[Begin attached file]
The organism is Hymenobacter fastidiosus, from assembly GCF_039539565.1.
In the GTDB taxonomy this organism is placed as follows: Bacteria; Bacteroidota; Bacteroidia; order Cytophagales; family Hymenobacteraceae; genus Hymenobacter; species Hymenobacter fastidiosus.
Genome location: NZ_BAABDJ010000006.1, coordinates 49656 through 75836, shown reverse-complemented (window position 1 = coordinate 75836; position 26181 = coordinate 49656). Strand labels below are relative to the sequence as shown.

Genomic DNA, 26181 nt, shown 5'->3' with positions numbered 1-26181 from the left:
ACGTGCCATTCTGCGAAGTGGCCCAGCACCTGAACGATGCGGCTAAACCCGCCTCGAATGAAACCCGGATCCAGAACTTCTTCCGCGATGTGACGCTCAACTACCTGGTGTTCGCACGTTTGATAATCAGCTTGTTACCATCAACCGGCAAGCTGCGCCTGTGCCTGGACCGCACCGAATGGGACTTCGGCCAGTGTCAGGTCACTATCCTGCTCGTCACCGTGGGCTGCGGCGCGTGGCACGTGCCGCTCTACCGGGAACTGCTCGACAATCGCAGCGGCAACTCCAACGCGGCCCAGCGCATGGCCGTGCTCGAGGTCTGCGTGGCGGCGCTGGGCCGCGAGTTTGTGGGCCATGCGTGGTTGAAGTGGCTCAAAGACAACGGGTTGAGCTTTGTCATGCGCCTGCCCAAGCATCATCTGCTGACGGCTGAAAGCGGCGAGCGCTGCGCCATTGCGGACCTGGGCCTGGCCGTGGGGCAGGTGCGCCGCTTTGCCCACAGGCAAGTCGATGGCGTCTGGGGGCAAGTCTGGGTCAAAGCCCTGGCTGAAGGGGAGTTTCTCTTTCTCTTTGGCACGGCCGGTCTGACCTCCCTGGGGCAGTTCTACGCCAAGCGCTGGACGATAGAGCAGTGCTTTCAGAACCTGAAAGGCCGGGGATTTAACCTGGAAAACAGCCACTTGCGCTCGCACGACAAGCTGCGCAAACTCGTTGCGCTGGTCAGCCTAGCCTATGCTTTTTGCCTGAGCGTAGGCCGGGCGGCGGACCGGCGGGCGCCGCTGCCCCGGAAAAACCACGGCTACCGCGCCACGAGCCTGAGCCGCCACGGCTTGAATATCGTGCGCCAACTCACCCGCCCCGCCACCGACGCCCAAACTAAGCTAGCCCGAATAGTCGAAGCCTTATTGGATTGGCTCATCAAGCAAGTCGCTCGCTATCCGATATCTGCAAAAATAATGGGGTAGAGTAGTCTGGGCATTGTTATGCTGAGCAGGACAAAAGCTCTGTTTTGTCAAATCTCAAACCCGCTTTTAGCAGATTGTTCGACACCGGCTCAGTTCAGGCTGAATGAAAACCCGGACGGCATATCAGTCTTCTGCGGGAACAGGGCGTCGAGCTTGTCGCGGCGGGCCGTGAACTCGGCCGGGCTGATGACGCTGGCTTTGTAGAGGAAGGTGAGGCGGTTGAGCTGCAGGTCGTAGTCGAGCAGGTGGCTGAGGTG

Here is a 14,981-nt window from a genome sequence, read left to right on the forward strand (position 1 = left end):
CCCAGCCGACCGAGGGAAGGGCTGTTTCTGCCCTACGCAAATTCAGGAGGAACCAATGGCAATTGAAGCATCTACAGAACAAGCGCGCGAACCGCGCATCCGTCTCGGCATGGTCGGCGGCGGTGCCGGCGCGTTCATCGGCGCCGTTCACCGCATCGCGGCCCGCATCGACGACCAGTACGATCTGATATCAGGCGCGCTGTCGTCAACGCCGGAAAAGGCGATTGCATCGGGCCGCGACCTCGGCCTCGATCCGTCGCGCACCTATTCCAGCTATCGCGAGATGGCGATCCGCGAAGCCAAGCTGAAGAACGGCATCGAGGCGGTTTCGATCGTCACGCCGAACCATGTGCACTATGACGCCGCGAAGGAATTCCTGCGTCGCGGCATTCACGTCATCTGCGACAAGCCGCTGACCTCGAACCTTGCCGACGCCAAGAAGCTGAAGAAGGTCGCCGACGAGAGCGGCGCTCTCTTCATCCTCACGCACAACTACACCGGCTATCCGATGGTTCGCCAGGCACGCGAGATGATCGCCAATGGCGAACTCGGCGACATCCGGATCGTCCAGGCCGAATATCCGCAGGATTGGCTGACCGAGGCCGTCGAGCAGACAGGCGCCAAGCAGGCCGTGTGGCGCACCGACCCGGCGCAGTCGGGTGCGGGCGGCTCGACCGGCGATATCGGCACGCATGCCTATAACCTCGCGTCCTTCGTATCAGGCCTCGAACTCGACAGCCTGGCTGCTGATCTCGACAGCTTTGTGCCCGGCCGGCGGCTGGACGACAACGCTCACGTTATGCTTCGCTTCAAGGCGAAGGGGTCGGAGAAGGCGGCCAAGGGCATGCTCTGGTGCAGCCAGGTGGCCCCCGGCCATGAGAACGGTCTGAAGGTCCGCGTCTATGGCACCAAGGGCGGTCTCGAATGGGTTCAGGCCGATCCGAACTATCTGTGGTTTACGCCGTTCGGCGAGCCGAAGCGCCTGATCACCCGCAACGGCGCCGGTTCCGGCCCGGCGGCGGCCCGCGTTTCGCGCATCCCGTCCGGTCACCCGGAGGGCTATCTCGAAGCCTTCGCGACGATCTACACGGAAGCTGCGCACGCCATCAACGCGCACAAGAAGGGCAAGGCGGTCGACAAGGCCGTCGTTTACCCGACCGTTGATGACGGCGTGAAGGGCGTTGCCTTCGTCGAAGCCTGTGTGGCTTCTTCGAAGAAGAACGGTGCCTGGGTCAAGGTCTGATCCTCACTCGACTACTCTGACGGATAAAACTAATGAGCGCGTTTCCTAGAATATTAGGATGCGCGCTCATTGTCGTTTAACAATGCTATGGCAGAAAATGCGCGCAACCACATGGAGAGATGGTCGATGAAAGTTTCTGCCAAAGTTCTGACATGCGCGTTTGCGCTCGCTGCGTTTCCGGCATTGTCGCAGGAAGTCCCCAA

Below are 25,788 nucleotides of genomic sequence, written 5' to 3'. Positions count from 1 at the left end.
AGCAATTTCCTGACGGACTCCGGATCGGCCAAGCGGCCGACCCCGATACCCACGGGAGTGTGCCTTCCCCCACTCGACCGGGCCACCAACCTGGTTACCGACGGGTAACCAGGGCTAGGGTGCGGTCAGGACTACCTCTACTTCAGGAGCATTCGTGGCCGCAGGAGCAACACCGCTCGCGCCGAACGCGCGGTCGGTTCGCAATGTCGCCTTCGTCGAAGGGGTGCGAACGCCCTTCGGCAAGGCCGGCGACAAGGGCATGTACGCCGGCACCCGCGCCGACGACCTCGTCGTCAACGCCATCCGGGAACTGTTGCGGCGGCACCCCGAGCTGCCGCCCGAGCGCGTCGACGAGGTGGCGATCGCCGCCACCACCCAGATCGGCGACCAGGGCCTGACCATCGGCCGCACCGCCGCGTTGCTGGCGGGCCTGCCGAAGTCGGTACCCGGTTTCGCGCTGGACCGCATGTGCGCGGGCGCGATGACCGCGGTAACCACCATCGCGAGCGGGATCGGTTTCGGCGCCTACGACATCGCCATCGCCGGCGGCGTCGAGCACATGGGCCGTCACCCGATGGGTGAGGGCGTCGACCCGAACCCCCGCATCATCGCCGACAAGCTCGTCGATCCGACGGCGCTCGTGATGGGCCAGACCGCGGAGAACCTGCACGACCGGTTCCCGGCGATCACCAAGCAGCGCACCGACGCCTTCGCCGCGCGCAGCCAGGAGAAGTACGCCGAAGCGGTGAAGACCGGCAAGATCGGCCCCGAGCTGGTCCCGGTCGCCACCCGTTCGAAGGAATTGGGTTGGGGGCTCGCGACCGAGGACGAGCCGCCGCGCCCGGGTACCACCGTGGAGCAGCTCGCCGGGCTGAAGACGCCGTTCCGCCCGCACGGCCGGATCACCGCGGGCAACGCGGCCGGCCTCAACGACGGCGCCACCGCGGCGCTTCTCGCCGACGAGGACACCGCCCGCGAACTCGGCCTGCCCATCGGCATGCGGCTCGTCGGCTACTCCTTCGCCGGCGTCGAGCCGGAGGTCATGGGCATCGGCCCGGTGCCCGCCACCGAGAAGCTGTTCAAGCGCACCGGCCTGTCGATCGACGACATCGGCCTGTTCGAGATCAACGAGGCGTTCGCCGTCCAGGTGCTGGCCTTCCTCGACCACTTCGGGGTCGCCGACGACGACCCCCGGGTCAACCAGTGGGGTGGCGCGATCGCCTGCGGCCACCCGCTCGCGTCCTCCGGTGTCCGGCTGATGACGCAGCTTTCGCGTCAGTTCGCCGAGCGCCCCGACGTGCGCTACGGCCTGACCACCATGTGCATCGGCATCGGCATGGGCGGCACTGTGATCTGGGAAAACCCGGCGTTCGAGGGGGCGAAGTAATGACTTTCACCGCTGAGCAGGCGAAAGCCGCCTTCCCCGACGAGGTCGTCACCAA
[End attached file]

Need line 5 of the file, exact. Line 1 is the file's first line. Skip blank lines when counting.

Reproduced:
ACGTGCCATTCTGCGAAGTGGCCCAGCACCTGAACGATGCGGCTAAACCCGCCTCGAATGAAACCCGGATCCAGAACTTCTTCCGCGATGTGACGCTCAACTACCTGGTGTTCGCACGTTTGATAATCAGCTTGTTACCATCAACCGGCAAGCTGCGCCTGTGCCTGGACCGCACCGAATGGGACTTCGGCCAGTGTCAGGTCACTATCCTGCTCGTCACCGTGGGCTGCGGCGCGTGGCACGTGCCGCTCTACCGGGAACTGCTCGACAATCGCAGCGGCAACTCCAACGCGGCCCAGCGCATGGCCGTGCTCGAGGTCTGCGTGGCGGCGCTGGGCCGCGAGTTTGTGGGCCATGCGTGGTTGAAGTGGCTCAAAGACAACGGGTTGAGCTTTGTCATGCGCCTGCCCAAGCATCATCTGCTGACGGCTGAAAGCGGCGAGCGCTGCGCCATTGCGGACCTGGGCCTGGCCGTGGGGCAGGTGCGCCGCTTTGCCCACAGGCAAGTCGATGGCGTCTGGGGGCAAGTCTGGGTCAAAGCCCTGGCTGAAGGGGAGTTTCTCTTTCTCTTTGGCACGGCCGGTCTGACCTCCCTGGGGCAGTTCTACGCCAAGCGCTGGACGATAGAGCAGTGCTTTCAGAACCTGAAAGGCCGGGGATTTAACCTGGAAAACAGCCACTTGCGCTCGCACGACAAGCTGCGCAAACTCGTTGCGCTGGTCAGCCTAGCCTATGCTTTTTGCCTGAGCGTAGGCCGGGCGGCGGACCGGCGGGCGCCGCTGCCCCGGAAAAACCACGGCTACCGCGCCACGAGCCTGAGCCGCCACGGCTTGAATATCGTGCGCCAACTCACCCGCCCCGCCACCGACGCCCAAACTAAGCTAGCCCGAATAGTCGAAGCCTTATTGGATTGGCTCATCAAGCAAGTCGCTCGCTATCCGATATCTGCAAAAATAATGGGGTAGAGTAGTCTGGGCATTGTTATGCTGAGCAGGACAAAAGCTCTGTTTTGTCAAATCTCAAACCCGCTTTTAGCAGATTGTTCGACACCGGCTCAGTTCAGGCTGAATGAAAACCCGGACGGCATATCAGTCTTCTGCGGGAACAGGGCGTCGAGCTTGTCGCGGCGGGCCGTGAACTCGGCCGGGCTGATGACGCTGGCTTTGTAGAGGAAGGTGAGGCGGTTGAGCTGCAGGTCGTAGTCGAGCAGGTGGCTGAGGTG